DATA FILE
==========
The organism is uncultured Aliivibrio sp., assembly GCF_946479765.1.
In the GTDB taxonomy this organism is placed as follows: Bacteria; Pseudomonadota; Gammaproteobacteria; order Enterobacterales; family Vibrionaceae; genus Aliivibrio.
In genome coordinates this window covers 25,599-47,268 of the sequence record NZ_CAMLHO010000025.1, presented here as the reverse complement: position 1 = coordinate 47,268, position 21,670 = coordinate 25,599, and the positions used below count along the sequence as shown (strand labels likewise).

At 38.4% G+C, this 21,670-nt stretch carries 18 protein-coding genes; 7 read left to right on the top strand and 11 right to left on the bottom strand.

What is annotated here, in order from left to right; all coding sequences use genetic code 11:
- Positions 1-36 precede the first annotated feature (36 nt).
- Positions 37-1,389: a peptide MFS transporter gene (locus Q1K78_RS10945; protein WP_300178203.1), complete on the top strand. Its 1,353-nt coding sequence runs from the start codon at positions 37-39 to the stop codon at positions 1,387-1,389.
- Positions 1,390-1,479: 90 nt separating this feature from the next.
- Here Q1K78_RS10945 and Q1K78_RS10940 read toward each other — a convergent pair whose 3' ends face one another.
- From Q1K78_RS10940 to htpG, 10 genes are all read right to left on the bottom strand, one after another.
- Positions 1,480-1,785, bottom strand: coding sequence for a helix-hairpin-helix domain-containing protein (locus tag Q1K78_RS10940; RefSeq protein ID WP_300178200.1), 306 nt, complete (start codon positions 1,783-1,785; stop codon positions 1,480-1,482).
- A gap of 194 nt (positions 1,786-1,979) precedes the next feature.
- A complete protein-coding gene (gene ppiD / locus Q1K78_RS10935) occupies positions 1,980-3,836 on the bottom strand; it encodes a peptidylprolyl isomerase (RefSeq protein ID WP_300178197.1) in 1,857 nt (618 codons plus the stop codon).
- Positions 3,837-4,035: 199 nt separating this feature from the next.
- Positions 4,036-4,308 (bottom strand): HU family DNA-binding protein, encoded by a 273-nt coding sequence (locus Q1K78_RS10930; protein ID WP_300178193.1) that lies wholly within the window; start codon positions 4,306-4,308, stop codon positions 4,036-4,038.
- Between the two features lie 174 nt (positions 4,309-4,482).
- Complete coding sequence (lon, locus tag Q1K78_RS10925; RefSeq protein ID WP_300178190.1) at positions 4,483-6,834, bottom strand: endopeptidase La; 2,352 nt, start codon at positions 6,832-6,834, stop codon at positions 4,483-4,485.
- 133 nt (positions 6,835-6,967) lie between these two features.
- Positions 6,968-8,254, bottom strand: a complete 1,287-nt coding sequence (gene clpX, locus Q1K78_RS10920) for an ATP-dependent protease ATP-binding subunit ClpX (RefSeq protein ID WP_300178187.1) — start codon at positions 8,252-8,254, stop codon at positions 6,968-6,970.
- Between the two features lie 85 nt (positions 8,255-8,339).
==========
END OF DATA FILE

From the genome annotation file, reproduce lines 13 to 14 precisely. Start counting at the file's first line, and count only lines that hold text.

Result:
- A complete protein-coding gene (gene ppiD / locus Q1K78_RS10935) occupies positions 1,980-3,836 on the bottom strand; it encodes a peptidylprolyl isomerase (RefSeq protein ID WP_300178197.1) in 1,857 nt (618 codons plus the stop codon).
- Positions 3,837-4,035: 199 nt separating this feature from the next.